Click on the "Company" field and then on "Select". This adds the "Company" field to the list box formatter.

Apply special formatting to the first column

The tabs on the right allow you to format the appearance of the column highlighted in the list on the left. In the Property list in the lower right pane, locate the "Right Border" and "Resizeable" properties and set them to "True". This adds a resizable right vertical border to the column at runtime.
Set the Header "Indent" property to 2 to slightly indent the heading text and verify that the "DataIndent" property is already set at 2.

Populate more columns

Click on the "add Field" button and choose the "FirstName" field from the "Customer" table. Click "Select" to add it to the list box. Check that the "Right Border" and "Resizeable" properties are set to "True". Repeat this process for the "LastName" and "Address" fields.
As the list box begins to grow, you can resize the List Box Formatter as needed to view additional elements.

Group some columns

With the "Address" field highlighted, click on the "Add Group" button. By creating a new group, in which you’ll place the address information, you can add a group header. This appears above the column headers, and visually links the data in the columns beneath. Notice that, as you add columns and make changes, you can see the effects of your changes in the sample list box at the top of the List Box Formatter dialog. Set the new Header Text to "Address Info". This provides the text for the group header. Then click on the "+" icon to expand the group, so you can see its fields.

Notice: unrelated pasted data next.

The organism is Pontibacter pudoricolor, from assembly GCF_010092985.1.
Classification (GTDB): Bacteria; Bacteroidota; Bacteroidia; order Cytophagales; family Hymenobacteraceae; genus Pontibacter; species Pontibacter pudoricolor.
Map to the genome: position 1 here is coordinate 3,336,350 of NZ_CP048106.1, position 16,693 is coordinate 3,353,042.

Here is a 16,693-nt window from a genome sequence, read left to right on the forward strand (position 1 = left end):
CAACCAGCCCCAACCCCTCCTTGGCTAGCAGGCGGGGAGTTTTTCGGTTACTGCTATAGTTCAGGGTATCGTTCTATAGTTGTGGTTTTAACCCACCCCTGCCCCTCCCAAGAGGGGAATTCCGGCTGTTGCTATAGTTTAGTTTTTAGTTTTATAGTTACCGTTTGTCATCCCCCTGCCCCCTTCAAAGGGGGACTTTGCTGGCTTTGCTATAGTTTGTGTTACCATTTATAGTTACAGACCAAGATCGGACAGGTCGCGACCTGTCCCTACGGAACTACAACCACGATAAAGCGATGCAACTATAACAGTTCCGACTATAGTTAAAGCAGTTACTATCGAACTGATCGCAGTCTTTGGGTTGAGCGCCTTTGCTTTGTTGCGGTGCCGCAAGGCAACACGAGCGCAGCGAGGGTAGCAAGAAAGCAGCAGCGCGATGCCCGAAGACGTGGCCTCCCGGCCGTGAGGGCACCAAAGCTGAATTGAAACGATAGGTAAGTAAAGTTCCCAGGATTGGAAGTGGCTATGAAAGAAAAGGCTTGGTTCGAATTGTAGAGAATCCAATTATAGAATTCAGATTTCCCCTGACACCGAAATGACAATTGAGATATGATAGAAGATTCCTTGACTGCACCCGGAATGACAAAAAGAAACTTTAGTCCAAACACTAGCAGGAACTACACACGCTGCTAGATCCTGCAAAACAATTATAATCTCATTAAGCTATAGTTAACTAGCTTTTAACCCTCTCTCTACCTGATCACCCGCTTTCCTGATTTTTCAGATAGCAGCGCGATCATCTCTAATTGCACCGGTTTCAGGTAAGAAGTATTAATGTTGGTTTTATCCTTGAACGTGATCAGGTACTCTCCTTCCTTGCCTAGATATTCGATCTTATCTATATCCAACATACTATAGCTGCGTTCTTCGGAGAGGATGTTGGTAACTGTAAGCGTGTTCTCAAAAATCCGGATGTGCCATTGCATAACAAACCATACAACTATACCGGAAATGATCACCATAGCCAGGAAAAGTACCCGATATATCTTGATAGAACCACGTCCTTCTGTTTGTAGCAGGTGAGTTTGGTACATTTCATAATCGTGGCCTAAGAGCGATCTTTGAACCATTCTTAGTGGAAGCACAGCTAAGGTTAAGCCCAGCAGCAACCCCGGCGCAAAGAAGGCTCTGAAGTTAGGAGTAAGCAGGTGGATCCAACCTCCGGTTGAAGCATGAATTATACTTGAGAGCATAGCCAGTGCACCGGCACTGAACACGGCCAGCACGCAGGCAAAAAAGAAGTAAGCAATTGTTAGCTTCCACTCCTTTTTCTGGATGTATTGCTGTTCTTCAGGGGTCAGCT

Any columns appearing to the right of this one will be included in the group, until you define another group. As you add columns, the List Box Formatter continually updates its sample window (at the top) to show you how your list will appear.
Select the "Address" field and then click on the "Add Field" button to add the "City", "State" and "ZIPcode" fields.
You can use the editor to resize any fields as required. I have widened the "State" column for readability. Then click "OK" to close the List Box formatter.

Adding tabs

When the default Application Wizard created this procedure it had tab controls that changed the list’s sort order depending on which tab was selected. Therefore, we’ll add this functionality right now to show how easy it is to accomplish.
First, click on the window to get the "drag handles" and drag the bottom one down to make the window bigger.
Lasso all the controls on the window and then drag them down as shown, to make space at the top.
Display the toolbox, and drag the "SHEET" control to the top-left corner of the window.